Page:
Hell hath no fury like a woman moved to a farm.

Listen, I feel bad for Loretta. I really do. Life hasn’t been kind to her. Neither has her husband. Or her neighbors. But does all of that justify the numerous bad decisions she’s going to make in this game? Well, that’s the thing. For the most part, those decisions are up to the player.

Loretta (the game) is an adventure/puzzle crime story set in the 1940s. Loretta (the woman) is a housewife who finds her New York City lifestyle stripped away and replaced by farm living in the rural south. Her husband, Walter, is a writer, which immediately spells trouble. (Fictional writers are written by real writers, after all, and real writers always want to make themselves seem much more interesting than they really are.)

So, we quickly learn that Walter is a jerk. He’s not faithful (which Loretta can forgive), but his problems go deeper than that, causing Loretta to feel trapped in a life she didn’t want. But the more she learns about her cage, the more she starts to see a way out. She’ll just have to do some bad things to get there.

Of course, this being a tribute to pulp fiction, you know things are going to spiral out of control. The fun part is that you get to determine how and when that spiraling occurs. We immediately learn Loretta’s husband is missing, and we have the option to kill the first guy who stops at the house to check in on him. Before you think, “Wait, this guy hasn’t really done anything,” you have to ask yourself what can he do by game’s end?

A lot of characters will roll in and out of the story this way. The local sheriff, an angry neighbor, your step daughter and her boyfriend, Walter’s mistress and previous business partners—the narrative will put their fates in your hands, but not without some guidance. Loretta is having some mental issues, and she sees things that are either twisted from reality or aren’t there at all. For a low-resolution game, Loretta does a great job of presenting these moments in effectively creepy ways, ala The Shining.

For example, as Loretta’s driving home alone with just her darkening thoughts, she stumbles upon a gas station that she’d never even noticed before. The clerk seems to unwittingly support her murderous intentions, and even freely provides her with the means to do it. Did this really happen, or is Loretta just preparing herself for what she’s about to do? It’s worth considering, because the further we get into the game, the more we learn that Loretta’s past is perhaps darker than her husband’s.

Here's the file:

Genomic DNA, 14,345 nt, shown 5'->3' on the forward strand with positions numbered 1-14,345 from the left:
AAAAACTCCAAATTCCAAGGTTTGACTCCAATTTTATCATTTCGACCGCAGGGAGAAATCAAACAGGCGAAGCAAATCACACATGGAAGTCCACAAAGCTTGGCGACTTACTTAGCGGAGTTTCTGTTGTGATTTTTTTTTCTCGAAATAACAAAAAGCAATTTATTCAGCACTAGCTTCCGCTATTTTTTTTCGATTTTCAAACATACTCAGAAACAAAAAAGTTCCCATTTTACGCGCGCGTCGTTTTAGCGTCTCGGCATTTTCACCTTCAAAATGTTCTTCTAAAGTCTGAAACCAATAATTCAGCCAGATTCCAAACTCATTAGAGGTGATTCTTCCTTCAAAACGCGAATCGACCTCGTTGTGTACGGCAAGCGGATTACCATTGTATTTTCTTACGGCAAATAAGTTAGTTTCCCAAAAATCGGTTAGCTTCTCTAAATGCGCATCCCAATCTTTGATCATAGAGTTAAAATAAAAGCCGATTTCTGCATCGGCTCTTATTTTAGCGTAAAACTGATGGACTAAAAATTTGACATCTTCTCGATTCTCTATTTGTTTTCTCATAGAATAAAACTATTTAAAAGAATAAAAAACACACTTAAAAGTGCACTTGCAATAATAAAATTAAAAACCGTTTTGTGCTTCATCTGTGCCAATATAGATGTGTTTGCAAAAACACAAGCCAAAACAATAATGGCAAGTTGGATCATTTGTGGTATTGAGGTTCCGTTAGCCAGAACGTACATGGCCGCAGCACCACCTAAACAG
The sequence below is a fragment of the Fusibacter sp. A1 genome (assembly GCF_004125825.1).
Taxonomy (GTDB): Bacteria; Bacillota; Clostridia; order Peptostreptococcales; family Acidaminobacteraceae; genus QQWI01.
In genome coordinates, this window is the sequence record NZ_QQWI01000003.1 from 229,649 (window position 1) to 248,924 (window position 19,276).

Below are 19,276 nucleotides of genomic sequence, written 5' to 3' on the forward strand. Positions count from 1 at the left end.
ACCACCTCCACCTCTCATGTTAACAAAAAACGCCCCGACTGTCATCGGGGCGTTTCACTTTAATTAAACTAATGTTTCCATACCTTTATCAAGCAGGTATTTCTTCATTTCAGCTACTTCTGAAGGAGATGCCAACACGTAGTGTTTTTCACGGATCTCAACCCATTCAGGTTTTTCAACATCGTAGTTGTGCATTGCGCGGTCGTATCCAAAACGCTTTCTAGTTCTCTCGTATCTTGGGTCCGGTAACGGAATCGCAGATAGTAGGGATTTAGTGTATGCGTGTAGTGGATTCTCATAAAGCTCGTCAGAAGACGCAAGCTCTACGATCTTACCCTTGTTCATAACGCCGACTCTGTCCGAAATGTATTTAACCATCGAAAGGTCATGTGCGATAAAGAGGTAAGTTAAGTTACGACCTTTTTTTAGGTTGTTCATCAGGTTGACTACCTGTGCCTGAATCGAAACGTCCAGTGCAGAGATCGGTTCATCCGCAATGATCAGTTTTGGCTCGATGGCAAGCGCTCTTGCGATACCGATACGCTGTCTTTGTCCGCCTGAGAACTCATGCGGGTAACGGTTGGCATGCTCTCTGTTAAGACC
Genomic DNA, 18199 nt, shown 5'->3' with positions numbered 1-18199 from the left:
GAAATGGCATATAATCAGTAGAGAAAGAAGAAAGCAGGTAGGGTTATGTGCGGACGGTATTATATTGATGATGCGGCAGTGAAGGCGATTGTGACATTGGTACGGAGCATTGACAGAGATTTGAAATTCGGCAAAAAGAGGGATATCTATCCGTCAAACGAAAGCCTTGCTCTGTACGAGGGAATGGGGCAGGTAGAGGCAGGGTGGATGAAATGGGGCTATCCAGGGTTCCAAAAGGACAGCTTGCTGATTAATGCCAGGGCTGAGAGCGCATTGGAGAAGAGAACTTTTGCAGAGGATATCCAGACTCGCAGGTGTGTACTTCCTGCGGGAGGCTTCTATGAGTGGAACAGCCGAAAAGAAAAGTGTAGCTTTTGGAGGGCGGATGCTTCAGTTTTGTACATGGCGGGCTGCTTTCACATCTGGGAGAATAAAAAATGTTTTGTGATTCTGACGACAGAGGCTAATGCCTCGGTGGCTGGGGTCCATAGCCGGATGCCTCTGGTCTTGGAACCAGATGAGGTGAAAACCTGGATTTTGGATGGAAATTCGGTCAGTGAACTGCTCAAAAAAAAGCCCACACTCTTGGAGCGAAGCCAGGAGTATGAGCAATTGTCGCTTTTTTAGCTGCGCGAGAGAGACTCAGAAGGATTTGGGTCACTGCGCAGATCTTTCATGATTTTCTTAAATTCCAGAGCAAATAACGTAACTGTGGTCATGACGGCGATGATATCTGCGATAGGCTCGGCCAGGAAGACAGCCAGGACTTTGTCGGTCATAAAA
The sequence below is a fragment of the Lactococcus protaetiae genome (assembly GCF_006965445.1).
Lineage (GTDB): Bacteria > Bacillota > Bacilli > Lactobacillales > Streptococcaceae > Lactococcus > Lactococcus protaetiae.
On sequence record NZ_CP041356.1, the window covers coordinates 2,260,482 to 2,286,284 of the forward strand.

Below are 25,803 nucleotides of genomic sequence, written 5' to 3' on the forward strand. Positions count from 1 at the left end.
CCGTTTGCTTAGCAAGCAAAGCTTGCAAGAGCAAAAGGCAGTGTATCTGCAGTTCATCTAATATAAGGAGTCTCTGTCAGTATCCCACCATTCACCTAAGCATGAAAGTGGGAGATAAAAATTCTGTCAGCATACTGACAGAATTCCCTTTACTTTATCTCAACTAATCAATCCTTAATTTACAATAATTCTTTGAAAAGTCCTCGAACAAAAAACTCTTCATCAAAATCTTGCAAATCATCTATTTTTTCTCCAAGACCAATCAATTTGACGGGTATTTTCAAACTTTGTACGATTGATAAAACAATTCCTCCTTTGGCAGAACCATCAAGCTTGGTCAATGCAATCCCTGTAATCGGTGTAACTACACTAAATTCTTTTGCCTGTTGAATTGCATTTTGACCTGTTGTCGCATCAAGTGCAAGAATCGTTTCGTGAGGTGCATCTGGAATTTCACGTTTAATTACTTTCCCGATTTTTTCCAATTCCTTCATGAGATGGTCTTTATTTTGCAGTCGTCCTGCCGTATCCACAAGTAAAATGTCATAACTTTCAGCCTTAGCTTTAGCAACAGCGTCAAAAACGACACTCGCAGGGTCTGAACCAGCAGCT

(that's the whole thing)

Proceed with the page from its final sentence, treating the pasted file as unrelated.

Of course, the game isn’t all about deciding who to kill and who to let live. As with any adventure game, there are plenty of puzzles to solve and dialogue options to work through. Gameplay involves walking from room to room, driving from location to location, to trigger plot points and unveil puzzle elements. These elements are lighter than in most adventure games, however, allowing the story to carry the weight. Inventory management is minimal; you can’t even pick up things that you’re not supposed to quickly use.

There’s a puzzle where you have to replace fuses, for example, and those fuses don’t even show up until you know you need them.

The conversation options are also guided. If they’re yellow, things keep moving along. If they’re red, things are about to get bloody. In other words, Loretta is less about solving puzzles and more about asking you to make some difficult decisions.

There are also some metaphorical mini-games to work through. Words flow on the screen for you to deflect away. Hands (veins?) reach toward an egg that you must defend with scissors. These mini-games come with no instructions, so you have to figure out what’s going on before you actually try to do it. A couple took me a few tries to complete, but they were otherwise quick and non-invasive.

The game can be completed in a few hours, and thankfully so. I tried to keep Loretta’s hands clean early on, but changed my approach towards the end. My decisions didn’t go well for Loretta, but the game’s short run time makes it conducive to multiple playthroughs. You’re not just getting different endings, either. After my first playthrough, at least three major elements were left completely unresolved. Different decisions throughout the game will affect what gets answered and what doesn’t, so you really can get a significantly different story when you try a different approach.

You also have the option to play it in black and white, which is pretty cool.

The whole package—the wonderful audio, retro visuals, and creepy vibe—creates an experience that is fun to revisit. And if you have a decent knowledge of literature (especially of the pulp and horror varieties), you’ll enjoy the various references scattered about (the motel guest list is a delight).

Loretta is the kind of the game you’ll want to play on your own, then watch as others play, too. Whether you choose to help Loretta responsibly come to terms with her past or to actually become the voice in her head will be up to each gamer…and could be useful information for your own therapist.